Shevaun Brannigan



Unzip my dress to sand falling,
                        a heap on the floor where
I was. A shell, a shell, a row
            of stingray’s teeth, shark’s tooth,
broken comb, porcelain shards,
                        a doll’s mouth,
            jellyfish tentacle reaching
like an electric fence
                         around the whole goddamn thing.


The ocean mouths
                        my waist.


Water hurled itself against
                        the cliffs like a man against
a barricaded door.
            Out in the bay,
the clouds darkened, the sky thickened,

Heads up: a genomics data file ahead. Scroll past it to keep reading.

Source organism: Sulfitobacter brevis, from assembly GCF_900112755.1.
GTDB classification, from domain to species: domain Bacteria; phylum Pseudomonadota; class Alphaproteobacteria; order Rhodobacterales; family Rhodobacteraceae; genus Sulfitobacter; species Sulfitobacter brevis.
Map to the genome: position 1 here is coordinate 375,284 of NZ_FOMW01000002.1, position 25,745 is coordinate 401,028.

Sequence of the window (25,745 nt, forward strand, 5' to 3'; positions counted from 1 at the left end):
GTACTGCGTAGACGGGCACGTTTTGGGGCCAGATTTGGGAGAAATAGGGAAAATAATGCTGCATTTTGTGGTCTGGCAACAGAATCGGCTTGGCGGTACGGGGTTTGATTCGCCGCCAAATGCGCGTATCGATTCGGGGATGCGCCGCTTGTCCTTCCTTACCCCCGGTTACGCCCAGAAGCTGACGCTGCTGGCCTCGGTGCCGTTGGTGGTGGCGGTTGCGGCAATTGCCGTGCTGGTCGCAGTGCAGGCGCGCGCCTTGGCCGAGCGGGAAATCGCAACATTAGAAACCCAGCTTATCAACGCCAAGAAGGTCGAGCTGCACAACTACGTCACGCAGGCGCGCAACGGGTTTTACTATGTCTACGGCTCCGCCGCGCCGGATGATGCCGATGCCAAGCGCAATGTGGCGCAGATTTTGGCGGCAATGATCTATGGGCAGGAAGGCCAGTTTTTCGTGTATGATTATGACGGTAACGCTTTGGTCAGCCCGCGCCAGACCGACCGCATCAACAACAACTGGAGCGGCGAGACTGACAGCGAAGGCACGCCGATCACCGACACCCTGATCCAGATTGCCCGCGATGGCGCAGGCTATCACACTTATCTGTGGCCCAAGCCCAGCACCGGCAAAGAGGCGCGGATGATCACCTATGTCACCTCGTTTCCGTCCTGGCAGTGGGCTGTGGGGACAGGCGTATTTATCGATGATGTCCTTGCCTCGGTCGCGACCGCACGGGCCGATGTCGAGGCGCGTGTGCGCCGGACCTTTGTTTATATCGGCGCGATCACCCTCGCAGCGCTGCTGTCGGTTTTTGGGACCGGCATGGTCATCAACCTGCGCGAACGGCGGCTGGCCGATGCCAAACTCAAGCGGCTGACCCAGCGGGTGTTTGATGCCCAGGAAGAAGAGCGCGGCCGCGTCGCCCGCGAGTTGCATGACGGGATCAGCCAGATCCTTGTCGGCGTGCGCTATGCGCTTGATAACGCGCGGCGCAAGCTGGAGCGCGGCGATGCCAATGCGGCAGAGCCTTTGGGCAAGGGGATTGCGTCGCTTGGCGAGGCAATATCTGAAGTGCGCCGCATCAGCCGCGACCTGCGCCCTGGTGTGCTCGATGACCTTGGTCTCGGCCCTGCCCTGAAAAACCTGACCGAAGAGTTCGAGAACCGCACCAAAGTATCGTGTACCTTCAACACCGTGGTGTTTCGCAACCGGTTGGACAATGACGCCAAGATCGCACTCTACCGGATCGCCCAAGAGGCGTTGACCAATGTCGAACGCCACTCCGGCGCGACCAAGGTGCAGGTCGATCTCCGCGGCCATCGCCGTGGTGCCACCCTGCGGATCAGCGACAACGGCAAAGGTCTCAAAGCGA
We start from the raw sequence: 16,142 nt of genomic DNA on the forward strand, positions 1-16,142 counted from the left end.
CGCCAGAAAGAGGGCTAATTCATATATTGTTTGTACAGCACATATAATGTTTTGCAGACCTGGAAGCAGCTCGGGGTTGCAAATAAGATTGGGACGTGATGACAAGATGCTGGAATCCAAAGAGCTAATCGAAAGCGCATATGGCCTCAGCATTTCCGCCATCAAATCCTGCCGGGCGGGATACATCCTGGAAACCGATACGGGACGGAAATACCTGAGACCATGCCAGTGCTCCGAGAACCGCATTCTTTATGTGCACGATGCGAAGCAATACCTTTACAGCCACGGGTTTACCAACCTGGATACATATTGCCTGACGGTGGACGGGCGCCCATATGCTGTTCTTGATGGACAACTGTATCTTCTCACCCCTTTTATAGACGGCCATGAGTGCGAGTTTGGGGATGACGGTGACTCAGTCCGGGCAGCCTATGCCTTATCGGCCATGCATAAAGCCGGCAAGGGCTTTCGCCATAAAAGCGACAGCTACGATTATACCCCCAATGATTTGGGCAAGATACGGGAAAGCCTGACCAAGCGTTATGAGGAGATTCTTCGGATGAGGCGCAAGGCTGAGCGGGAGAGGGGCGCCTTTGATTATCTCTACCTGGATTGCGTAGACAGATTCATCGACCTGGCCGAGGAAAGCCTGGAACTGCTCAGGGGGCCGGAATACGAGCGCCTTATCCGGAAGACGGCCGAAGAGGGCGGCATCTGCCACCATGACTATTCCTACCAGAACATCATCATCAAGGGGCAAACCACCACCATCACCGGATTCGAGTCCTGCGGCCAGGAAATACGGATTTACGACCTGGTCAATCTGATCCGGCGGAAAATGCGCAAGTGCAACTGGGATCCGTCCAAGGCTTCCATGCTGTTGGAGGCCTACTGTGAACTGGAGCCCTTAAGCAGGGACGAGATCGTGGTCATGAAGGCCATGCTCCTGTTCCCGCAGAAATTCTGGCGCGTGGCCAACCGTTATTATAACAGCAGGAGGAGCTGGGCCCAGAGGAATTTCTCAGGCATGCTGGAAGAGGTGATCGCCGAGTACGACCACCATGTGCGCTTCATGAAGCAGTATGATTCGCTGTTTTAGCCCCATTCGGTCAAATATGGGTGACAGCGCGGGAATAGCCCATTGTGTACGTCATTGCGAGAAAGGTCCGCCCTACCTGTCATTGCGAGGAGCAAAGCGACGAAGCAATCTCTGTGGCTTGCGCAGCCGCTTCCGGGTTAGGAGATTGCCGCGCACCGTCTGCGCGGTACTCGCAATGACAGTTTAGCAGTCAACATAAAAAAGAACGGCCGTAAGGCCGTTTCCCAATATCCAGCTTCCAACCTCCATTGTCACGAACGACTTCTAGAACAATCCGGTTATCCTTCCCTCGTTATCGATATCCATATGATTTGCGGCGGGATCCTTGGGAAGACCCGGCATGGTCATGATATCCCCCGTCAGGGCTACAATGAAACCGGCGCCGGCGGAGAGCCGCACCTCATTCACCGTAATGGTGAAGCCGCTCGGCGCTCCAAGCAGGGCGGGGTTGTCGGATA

my parents squabbled like seagulls.
            Fish began to upturn around us, then the drizzle,
we started back.


                        The jellyfish
stings tight around my spine.


If I learned patience,
                        it was when my father taught me
to look for sharks’ teeth.
            Sometimes sifting through the sand,
my hand filled with small translucent crabs
                        I rinsed away to keep searching.  


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